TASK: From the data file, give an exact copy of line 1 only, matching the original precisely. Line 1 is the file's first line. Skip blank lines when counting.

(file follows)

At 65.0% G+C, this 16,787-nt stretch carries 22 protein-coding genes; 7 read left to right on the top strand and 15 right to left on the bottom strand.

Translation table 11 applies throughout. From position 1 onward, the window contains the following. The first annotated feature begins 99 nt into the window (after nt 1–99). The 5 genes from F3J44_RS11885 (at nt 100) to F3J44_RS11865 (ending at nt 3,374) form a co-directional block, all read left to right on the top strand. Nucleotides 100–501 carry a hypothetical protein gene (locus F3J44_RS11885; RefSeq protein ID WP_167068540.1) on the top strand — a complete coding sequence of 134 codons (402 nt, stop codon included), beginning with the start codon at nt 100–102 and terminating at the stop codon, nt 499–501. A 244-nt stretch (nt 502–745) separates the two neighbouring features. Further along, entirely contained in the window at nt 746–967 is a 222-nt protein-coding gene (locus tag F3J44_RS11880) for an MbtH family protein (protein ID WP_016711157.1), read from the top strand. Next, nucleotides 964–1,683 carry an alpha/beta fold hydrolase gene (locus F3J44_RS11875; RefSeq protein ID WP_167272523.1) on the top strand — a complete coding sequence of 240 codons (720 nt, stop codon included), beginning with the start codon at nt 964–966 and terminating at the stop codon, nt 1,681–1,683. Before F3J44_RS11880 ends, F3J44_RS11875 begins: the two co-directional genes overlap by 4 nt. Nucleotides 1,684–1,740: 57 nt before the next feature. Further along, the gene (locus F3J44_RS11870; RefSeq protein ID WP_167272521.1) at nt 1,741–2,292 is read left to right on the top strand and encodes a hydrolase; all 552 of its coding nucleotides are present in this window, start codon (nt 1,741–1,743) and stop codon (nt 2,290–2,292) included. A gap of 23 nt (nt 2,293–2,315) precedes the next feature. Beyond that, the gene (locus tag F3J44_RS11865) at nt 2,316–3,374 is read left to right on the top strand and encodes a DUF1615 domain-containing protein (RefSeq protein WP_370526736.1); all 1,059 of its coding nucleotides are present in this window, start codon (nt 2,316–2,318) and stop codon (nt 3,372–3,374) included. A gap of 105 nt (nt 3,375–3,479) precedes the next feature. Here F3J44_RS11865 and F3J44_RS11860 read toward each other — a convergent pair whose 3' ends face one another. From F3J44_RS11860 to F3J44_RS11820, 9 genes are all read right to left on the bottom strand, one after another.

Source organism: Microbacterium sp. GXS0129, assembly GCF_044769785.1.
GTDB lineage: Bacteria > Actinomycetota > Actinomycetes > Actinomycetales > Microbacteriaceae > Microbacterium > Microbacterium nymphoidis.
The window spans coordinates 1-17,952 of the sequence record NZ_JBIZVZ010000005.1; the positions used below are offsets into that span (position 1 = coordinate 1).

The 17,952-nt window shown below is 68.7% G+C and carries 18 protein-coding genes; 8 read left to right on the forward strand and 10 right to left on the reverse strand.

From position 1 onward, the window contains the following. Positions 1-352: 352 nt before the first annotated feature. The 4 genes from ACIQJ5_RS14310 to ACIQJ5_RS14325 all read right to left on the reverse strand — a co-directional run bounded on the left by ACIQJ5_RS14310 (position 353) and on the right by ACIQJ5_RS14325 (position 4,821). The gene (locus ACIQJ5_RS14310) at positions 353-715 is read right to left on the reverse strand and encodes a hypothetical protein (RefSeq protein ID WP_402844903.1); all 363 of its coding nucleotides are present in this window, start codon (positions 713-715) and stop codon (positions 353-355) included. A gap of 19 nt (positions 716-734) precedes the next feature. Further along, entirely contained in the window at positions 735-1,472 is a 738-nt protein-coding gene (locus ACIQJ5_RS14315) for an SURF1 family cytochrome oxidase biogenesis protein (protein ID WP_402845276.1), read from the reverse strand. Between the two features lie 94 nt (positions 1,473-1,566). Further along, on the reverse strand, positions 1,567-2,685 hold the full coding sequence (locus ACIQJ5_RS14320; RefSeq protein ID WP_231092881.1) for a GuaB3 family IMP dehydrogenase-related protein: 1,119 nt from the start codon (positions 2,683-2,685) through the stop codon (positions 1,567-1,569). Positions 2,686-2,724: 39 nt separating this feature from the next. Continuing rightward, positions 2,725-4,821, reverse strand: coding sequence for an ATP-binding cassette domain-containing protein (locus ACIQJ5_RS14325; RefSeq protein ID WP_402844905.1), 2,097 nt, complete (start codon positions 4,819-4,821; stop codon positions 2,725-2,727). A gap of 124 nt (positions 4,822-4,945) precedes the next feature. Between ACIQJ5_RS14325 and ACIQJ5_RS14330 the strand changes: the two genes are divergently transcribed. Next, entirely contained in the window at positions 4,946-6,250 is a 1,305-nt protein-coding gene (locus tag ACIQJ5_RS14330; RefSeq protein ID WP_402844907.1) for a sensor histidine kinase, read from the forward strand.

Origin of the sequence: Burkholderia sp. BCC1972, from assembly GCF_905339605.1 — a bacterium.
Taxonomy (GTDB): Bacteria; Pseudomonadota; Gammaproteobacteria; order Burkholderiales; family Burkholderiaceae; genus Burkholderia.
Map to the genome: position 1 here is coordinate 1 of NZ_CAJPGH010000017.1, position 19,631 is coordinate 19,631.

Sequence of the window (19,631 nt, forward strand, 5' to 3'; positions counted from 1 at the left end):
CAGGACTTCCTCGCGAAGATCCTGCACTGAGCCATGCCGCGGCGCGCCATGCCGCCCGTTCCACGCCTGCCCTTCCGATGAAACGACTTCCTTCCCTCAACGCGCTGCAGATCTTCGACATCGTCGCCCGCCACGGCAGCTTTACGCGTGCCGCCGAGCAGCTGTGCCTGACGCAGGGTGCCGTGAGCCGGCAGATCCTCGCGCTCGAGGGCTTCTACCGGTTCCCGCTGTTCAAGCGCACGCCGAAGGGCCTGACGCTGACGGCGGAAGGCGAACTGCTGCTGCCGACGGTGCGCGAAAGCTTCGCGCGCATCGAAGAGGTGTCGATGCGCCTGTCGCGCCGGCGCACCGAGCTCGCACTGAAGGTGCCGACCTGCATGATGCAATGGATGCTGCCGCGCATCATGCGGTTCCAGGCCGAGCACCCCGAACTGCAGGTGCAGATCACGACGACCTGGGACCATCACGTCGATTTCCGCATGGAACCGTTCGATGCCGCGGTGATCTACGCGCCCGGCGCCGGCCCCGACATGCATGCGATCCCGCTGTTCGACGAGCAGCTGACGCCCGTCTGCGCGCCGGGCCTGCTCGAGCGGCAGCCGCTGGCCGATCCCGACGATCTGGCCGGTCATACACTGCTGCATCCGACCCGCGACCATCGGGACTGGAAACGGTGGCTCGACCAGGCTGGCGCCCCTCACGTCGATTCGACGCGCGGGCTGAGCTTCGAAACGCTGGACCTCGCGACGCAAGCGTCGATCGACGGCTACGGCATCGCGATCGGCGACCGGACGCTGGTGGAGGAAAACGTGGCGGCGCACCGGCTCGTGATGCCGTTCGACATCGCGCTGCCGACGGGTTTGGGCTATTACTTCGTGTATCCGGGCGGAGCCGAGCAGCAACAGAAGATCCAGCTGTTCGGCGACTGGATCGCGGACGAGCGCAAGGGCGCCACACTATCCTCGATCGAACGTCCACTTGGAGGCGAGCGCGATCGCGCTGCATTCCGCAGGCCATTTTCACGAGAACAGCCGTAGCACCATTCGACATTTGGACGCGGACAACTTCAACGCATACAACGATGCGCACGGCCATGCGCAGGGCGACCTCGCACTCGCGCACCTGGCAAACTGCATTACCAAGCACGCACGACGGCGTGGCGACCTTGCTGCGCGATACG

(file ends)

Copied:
At 65.0% G+C, this 16,787-nt stretch carries 22 protein-coding genes; 7 read left to right on the top strand and 15 right to left on the bottom strand.